The dynamic interactional model of cognitive rehabilitation emphasizes that cognition is a continuous product of the dynamic interaction between the individual, task, and environment. Individual factor includes structural capacity (including physical limitation), strategies (including organized approach/routine/tactics), metacognitive processes (knowledge and regulation of own cognitive processes and capacities) and learner characteristics such as motivation and knowledge. These individual factors interact with other factors during information processing and learning. Information processing is broadly divided into three stages: input, elaboration, and output. Each stage requires specific sets of cognitive skills, and the control functions (executive function, metacognition) influence all stages. Type of environment (social, physical, cultural) influences an individual’s ability to process information and adapts to demands. It can mediate processing between task and the individual. The task mainly involves surface characteristics (e.g., number of items, type of stimuli, active postural requirement) and conceptual characteristics (e.g., underlying skills and strategies used to perform the task, underlying meaning of task). Within this dynamic interactional model of cognitive rehabilitation, assessments are divided into two types. Static assessments are used to identify and quantify cognitive deficits. Dynamic assessments are used to identify and specify the conditions that have the greatest influence on performance. They are also used to identify learning potential (awareness, responsiveness, etc.). For intervention, this model suggests that a functional approach is more appropriate for client with poor learning potential, and a multiple-context approach is more appropriate for patients with potential for learning.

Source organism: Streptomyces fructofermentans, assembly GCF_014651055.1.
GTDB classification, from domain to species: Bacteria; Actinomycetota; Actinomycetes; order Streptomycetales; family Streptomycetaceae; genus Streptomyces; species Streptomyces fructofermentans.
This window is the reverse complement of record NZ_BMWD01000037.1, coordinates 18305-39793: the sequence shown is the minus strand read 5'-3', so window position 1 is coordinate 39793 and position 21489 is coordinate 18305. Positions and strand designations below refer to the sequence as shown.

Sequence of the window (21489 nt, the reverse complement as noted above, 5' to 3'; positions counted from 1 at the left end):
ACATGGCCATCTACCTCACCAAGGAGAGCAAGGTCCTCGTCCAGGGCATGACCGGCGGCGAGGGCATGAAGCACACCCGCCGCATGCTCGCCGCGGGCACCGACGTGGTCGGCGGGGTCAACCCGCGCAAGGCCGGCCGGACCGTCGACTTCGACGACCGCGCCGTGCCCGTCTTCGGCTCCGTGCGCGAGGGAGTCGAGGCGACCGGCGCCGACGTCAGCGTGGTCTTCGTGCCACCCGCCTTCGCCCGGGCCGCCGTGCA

- Macey Cho
- Model (practice)
- Cognitive disability
Domain of occupation
This model is developed specifically for adults with brain injure, and so clients with developmental and mental disabilities may not be applicable.
Toglia, J. P. (1992). A dynamic interactional approach to cognitive rehabilitation. In N. Katz (Ed.), Cognitive rehabilitation: Models for intervention in occupational therapy (pp. 104-140). Boston: Andover Medical Publishers.
- Joan Toglia
Primary Developer Email